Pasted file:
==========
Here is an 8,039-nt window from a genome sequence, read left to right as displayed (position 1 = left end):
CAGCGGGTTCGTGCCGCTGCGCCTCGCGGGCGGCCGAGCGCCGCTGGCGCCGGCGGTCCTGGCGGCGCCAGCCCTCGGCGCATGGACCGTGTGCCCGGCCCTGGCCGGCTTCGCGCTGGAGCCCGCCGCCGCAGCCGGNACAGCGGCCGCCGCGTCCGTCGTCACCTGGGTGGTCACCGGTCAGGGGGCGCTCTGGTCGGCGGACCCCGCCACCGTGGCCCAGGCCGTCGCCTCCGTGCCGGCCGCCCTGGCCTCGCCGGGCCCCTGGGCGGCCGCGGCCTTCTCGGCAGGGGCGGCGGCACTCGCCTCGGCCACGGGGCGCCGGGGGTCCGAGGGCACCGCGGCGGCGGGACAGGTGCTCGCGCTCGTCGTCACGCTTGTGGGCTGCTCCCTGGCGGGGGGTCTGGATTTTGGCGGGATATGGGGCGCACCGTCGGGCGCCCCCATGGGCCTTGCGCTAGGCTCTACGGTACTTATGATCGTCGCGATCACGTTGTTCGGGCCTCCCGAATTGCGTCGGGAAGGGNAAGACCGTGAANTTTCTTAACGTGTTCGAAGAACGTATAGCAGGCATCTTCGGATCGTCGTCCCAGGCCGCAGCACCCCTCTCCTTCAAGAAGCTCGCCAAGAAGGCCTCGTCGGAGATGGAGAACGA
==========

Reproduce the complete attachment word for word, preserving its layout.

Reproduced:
Here is an 8,039-nt window from a genome sequence, read left to right as displayed (position 1 = left end):
CAGCGGGTTCGTGCCGCTGCGCCTCGCGGGCGGCCGAGCGCCGCTGGCGCCGGCGGTCCTGGCGGCGCCAGCCCTCGGCGCATGGACCGTGTGCCCGGCCCTGGCCGGCTTCGCGCTGGAGCCCGCCGCCGCAGCCGGNACAGCGGCCGCCGCGTCCGTCGTCACCTGGGTGGTCACCGGTCAGGGGGCGCTCTGGTCGGCGGACCCCGCCACCGTGGCCCAGGCCGTCGCCTCCGTGCCGGCCGCCCTGGCCTCGCCGGGCCCCTGGGCGGCCGCGGCCTTCTCGGCAGGGGCGGCGGCACTCGCCTCGGCCACGGGGCGCCGGGGGTCCGAGGGCACCGCGGCGGCGGGACAGGTGCTCGCGCTCGTCGTCACGCTTGTGGGCTGCTCCCTGGCGGGGGGTCTGGATTTTGGCGGGATATGGGGCGCACCGTCGGGCGCCCCCATGGGCCTTGCGCTAGGCTCTACGGTACTTATGATCGTCGCGATCACGTTGTTCGGGCCTCCCGAATTGCGTCGGGAAGGGNAAGACCGTGAANTTTCTTAACGTGTTCGAAGAACGTATAGCAGGCATCTTCGGATCGTCGTCCCAGGCCGCAGCACCCCTCTCCTTCAAGAAGCTCGCCAAGAAGGCCTCGTCGGAGATGGAGAACGA